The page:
Tue, October 27, 2009
World > Americas > Halloween 2009

"Illegal Alien" Halloween costume arouses controversy in U.S.

2009-10-23 01:34:39 GMT2009-10-23 09:34:39 (Beijing Time)  Xinhua English

LOS ANGELES, Oct. 21 (Xinhua) -- As Halloween draws near, shops are selling Halloween costumes for children to play "trick or treat," but at least two "Illegal Alien" costumes have aroused controversy in the United States.

The "Illegal Alien Adult Costume" was manufactured by Forum Novelties, a manufacturer of novelty gifts. It has an orange jumpsuit similar to prison garb with "Illegal Alien" stamped in black across the chest, a space alien mask and a fake Green Card.

The "Illegal Alien Mask with Hat" includes a space alien mask with a dark handlebar mustache and a baseball cap.

Description of the costumes reads: "He didn't just cross a border, he crossed a galaxy! He's got his green card, but it's from another planet! Sure to get some laughs."

Civil and immigrant rights groups immediately took actions since last week to ask retailers of the "illegal alien" costumes to stop selling them.

The Coalition for Humane Immigrant Rights of Los Angeles (CHIRLA) wrote a letter last week asking several retailers, including Target, Walgreens and Amazon.com, to stop offering the costume.

Target and other sellers immediately took down the products either from their web sites or from the shelves. Target said the "Illegal Alien" costume was inadvertently uploaded to its web site due to a data entry error.

"It is never our intent to offend the consumers with the products we offer," Target said in a statement.

However, the issue is not over.

Angelica Salas, executive director of CHIRLA, said that it was " distasteful, mean-spirited and ignorant of social stigmas and current debate on immigration reform."

CHIRLA Director of Public Relations Jorge-Mario Cabrera said he initially thought the costume was a stab at harmless satire. But when he saw the Green Card sign, he realized it was a swipe at illegal immigrants.

"This was an ignorant attempt to poke fun at a specific community," said Cabrera.

Guillermo Iglesias, an immigrant, said both of his parents were illegal immigrants in the U.S. and he felt the costumes were offensive because they depicted illegal immigrants as "not one of us."

He said he had a lot of illegal immigrant friends and if he showed them that costume, it would really hurt them.

But some Americans thought differently. William Gheen, president of Americans for Legal Immigration, said he intended to buy the costume, and called the reaction unfounded.

"The only people getting upset are the hyper-sensitive, over- politically correct, pro-amnesty, illegal alien-supporting nuts," he said. "You can't attack people's freedom in this country," he added.

"Look: It's just for fun," said Stephanie Lewis of the Halloween Costume World, a costume shop in New England, Massachusetts.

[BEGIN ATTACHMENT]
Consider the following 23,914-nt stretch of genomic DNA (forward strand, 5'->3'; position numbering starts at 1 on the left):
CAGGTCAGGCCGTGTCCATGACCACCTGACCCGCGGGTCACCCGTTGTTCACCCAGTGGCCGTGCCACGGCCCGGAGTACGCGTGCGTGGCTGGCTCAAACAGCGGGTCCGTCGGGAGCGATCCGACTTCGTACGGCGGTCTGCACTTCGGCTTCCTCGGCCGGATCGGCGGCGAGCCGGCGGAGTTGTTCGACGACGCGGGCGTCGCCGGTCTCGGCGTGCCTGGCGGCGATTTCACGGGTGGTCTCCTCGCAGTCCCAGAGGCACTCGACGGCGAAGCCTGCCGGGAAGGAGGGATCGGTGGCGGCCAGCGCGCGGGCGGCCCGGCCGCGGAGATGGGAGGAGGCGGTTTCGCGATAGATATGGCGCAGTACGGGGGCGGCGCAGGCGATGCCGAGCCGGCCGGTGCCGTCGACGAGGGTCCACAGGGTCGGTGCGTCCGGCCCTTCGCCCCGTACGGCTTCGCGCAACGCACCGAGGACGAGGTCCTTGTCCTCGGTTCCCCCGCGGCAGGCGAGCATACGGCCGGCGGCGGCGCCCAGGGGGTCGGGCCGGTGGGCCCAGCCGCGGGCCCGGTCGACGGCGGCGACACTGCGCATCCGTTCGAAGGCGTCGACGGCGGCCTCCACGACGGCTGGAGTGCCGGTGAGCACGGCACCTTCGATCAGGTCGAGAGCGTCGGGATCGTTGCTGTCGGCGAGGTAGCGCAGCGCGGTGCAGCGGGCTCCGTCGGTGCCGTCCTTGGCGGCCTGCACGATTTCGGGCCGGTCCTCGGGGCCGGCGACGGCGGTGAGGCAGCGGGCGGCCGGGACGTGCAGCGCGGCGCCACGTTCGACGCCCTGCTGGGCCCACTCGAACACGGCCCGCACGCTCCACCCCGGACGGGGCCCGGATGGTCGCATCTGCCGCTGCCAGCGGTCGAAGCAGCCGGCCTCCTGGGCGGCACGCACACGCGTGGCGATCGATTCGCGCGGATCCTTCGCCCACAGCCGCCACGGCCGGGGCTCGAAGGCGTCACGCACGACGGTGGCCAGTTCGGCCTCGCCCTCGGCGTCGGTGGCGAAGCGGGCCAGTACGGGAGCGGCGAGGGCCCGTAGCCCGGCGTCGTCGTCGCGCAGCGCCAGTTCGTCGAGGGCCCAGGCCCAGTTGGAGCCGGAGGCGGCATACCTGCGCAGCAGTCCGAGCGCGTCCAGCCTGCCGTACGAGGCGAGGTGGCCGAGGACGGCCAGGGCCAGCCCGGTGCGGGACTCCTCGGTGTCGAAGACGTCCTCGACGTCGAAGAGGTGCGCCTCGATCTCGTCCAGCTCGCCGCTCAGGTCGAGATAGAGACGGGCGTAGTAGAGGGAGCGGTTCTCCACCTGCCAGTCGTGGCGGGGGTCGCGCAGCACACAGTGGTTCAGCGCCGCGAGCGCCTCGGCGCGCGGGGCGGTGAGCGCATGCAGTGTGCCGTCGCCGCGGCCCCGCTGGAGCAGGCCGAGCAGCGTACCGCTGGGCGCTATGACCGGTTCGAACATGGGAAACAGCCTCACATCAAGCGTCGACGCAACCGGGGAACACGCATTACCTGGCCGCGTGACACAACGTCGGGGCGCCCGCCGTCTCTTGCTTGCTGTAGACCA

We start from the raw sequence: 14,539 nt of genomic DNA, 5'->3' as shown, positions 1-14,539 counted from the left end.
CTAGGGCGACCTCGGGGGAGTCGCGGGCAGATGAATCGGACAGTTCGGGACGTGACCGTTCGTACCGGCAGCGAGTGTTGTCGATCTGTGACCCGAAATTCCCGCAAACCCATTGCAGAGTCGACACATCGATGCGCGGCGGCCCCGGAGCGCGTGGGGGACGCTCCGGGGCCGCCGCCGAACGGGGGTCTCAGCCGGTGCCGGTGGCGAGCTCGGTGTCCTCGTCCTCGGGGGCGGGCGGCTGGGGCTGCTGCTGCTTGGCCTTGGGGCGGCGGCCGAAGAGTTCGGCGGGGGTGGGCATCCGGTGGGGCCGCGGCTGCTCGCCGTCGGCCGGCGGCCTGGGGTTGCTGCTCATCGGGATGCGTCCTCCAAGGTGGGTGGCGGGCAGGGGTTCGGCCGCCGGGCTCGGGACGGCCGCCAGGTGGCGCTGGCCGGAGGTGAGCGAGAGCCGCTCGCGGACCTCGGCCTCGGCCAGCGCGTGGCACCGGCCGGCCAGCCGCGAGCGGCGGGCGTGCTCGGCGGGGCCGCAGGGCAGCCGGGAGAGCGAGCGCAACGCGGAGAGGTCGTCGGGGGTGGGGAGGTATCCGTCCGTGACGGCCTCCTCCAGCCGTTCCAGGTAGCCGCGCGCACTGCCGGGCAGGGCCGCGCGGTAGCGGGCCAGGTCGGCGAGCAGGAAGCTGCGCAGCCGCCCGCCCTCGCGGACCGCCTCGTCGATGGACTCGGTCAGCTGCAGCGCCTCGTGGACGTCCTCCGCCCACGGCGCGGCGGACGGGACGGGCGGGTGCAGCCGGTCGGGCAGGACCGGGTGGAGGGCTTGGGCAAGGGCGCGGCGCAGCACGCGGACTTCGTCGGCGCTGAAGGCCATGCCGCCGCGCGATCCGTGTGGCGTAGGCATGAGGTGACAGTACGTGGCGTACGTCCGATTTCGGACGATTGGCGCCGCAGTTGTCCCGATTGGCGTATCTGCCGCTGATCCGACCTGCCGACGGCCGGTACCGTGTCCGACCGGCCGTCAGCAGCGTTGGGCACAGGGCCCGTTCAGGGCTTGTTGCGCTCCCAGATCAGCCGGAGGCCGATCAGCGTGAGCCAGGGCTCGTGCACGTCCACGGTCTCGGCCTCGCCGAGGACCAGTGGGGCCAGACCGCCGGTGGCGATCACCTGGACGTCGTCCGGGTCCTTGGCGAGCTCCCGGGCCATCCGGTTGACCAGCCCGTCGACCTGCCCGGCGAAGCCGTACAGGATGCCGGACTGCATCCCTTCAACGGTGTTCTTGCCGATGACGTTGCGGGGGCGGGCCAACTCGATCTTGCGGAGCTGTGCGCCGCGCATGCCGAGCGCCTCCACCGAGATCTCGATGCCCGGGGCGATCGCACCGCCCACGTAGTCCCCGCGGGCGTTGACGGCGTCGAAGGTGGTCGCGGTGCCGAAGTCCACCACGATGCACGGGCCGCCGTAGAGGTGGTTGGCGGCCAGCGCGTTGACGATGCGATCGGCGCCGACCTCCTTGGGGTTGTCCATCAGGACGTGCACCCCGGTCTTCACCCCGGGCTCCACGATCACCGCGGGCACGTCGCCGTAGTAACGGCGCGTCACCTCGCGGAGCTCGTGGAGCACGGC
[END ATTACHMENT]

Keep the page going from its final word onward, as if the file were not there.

"We sell pregnant nuns and all sorts of things. It's just like a joke, no one's trying to make fun of anyone," she added.

There are different interpretations between satire and freedom of speech and strong differences in opinion on the terms of illegal aliens.

Most immigrant advocates considered "illegal alien" an offensive phrase. Although the word alien has been used in American law since the 18th century to describe a non-citizen, not necessarily one here illegally, the word took on new connotations in popular science fiction of the past century.

"I think it's a social commentary on the absurdity of calling undocumented workers illegal aliens," said Cabrera. "Whether it's tasteful or not, I think the consumers will have to decide," he added.

"The costume is a sick sign of the times we are living in this country where those who are not 'people like us' might as well be from another planet and are considered less than human," an anonymous customer wrote on the web site.

Amalia Pallares, associate professor of Political Science & Latin American and Latino Studies at the University of Illinois at Chicago, wrote on the web site that the "illegal alien" costume was a teaching, not a laughing matter.

"I have found the silver lining in a very dark cloud. The illegal alien costume sold online by Target and Walgreens has, in its profound despicability, provided me with an opportunity to teach my children about the value of truth and human dignity," wrote Pallares.

"What I will tell my children that we don't get to do is mock the experiences of millions of members of our communities by perpetuating the lies and stereotypes as reflected in the illegal alien costume," Pallares continued.

He wrote that while some had observed that the extraterrestrial mask dehumanizes undocumented immigrants, perhaps even more dehumanizing was the creation of a generic costume that suggested that all undocumented immigrants were not only criminals but that they were all the same, indistinguishable.

The "funny" part was the combination of an obviously fake green card that could not disguise the alien status, which was evident in the mask, he wrote.

The "alien" was simultaneously trying to slip one by but not smart enough to outwit the state, and was therefore imprisoned, Pallares continued.

"I will tell my sons that these people were human, not alien, that their lives were as valuable as any others and that their tragic deaths should never be forgotten, not even on trick or treat day," wrote the professor.

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